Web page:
Out to Dinner Jazz Ensemble Pays Tribute to Eric Dolphy’s Classic ‘Out to Lunch’ Via ‘Play On’ (ALBUM REVIEW)

This is the second release from the jazz ensemble Out to Dinner with just two of the five members returning from the debut. While that effort focused more on the music of Miles Davis and Wayne Shorter, Play On (Posi-Tone Records) directly honors the vintage Blue Note era of the late ‘50s and ‘60s and especially Eric Dolphy’s iconic Out to Lunch with the same instrumental configuration. As jazz listeners and Posi-Tone producer Marc Free certainly know, Blue Note’s Alfred Lion essentially shunned commercialism but somehow found the right balance between listener accessibility and artist creativity. Out to Lunch is a shining example in that Dolphy, mostly considered an avant-garde musician, made an edgy but accessible recording, his only for the label that still stands as one of the label’s best and most historic. This version of the Out to Dinner band emulates the spirit of the variations of tones, textures, and angular rhythms that characterized that release with 11 of the 13 tracks composed by band members with a cover of Stevie Wonder’s “Visions” and Lee Morgan’s “Short Count.” 

Vibraphonist and composer Behn Gillece (Downbeat Rising star – Vibraphonist Award) returns as the de-facto leader along with bassist Boris Kozlov (director of the Mingus Big Band). The two front line horns, which becomes three on three of the selections, also boast impressive resumes. Self-taught trumpeter Giveton Gelin originally hails from the Bahamas, was a protégé of the late Roy Hargrove and later studied at Oberlin and Juilliard with Eddie Henderson, Wynton Marsalis, and Nicholas Payton. One of this writer’s favorite young artists, Immanuel Wilkins, is a longtime member of Gelin’s working quintet. Tenor saxophonist Nicole Glover first emerged in the Portland OR area but has worked in New York in recent years. She established her name by performing with Grammy-award winning artist Esperanza Spaulding, acclaimed multi-instrumentalist George Colligan, and renowned drummer/educator Alan Jones. Since moving to New York, she has since worked with many of the leading artists based in the city. Longtime Posi-Tone artist alto saxophonist Patrick Cornelius joins for three selections. Drummer Donald Edwards not only shows his command of different rhythms and creative improvisations but contributes three compositions.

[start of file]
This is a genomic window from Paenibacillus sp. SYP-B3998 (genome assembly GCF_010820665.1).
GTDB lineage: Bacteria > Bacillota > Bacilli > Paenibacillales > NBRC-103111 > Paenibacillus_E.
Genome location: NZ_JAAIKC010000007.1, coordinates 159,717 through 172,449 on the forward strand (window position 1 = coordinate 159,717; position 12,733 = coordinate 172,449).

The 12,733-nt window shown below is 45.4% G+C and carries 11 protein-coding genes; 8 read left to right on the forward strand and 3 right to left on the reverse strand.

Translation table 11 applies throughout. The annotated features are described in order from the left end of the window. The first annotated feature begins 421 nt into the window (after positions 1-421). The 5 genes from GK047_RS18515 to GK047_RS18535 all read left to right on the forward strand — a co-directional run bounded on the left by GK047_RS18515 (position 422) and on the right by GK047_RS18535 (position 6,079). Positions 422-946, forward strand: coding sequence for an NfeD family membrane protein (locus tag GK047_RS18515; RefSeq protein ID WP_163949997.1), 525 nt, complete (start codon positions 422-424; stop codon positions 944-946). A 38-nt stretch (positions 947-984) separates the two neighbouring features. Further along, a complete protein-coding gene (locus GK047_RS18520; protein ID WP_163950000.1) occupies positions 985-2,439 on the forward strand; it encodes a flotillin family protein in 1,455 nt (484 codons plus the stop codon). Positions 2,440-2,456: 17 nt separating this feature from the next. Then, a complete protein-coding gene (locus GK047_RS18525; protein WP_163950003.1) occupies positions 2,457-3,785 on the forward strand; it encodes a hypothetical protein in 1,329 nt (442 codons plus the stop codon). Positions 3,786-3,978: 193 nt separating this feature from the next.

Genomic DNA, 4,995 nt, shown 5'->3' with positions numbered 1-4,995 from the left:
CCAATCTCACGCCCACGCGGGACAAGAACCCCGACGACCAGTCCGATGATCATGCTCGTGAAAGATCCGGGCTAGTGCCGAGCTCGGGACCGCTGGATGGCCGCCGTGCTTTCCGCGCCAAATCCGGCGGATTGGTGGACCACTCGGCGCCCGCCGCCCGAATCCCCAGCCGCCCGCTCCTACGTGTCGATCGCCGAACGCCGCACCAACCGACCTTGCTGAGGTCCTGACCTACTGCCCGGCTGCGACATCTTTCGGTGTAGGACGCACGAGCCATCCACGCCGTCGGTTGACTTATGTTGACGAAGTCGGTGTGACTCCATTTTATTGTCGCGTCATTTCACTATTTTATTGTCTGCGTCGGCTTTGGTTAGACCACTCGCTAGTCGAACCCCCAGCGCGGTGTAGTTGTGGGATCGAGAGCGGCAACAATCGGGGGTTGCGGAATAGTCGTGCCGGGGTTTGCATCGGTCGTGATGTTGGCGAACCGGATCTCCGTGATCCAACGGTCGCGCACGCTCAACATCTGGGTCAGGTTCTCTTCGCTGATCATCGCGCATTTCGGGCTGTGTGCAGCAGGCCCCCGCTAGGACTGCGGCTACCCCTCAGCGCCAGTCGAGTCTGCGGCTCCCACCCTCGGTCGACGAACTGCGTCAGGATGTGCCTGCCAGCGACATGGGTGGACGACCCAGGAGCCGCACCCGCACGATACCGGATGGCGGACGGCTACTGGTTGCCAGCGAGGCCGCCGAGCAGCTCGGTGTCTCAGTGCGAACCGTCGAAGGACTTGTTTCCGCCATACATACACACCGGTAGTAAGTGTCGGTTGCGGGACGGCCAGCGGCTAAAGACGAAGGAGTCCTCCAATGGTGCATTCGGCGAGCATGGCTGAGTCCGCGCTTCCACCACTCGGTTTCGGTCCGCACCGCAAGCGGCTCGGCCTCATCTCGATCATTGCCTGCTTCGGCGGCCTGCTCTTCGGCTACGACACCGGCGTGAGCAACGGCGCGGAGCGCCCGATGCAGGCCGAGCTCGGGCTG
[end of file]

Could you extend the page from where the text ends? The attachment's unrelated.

Gillece’s vibraphone-led title track sets the Dolphy-like mood for the piano-less quintet. It’s a bit brighter than his other two melodic compositions considering the languid “Something from Nothing” and the haunting qualities of “Into the Shadows” the latter of which is the first where Cornelius also contributes. Kozlov first weighs in with “Random,” taken in a 7/8 groove with a start-stop motif that makes for interesting dialogue among the vibes and both horns. His upbeat “Abe Duct” begins with Edwards skittering over his kit before the three horn (including Cornelius) join in ensemble playing, yielding first to a thoughtful Gillece solo, followed by Gelin, Cornelius, Glover, and Edwards before some tight two-way exchanges that close the piece. The bassist’s “Lew’s Loose” has the three primary soloists quickly morphing from the theme into freestyling solos.

Edwards first offers the moody, colorful “Asami’s Playground” with a brooding solo from Gelin followed by a low-end fervent spot from Glover, a bright take from Gillece, before the soloists each return with a slightly different conversation. The drummer’s “The Essential Passion” begins in rather stately form before Glover and Gelin take their inspired journeys, punctuated with just the right series of notes and chords from Gillece, sturdy support from Koslov and Edwards serving up his ever-playful beats along with his own solo to drive them. “The Dream” carries the requisite deliberate tempo and sustained notes, especially from Gillece, and features perhaps Gelin’s most lyrical playing.

Gelin and Glover state the theme on Glover’s “Rebecca’s Dance” before the saxophonist engages in aggressive soloing, backed by a most energetic Edwards before yielding to a more restrained take from her frontline horn partner, who plays with robust tone and precise articulation. The two have very contrasting styles, his the more deliberate while hers is often at blistering tempos and explosive flurries of notes. You’ll hear this contrast to a lesser extent on the trumpeter’s composition “Armageddon” as Glover follows the composer’s pointed solo with her solo that begins rather restrained in comparison but eventually builds to her customary rapid-fire approach.

The vibes and bass tandem take an ethereal turn on Wonder’s “Visions” while the closer Lee Morgan’s “Short Count,” which originally appeared on his 1967 The Sixth Sense, is classic bop which feels leaner and more straight-forward than most of the other angular, oblique originals, a fitting end to that intersection we alluded to earlier, accessible but enabling plenty of space for creative expression within.

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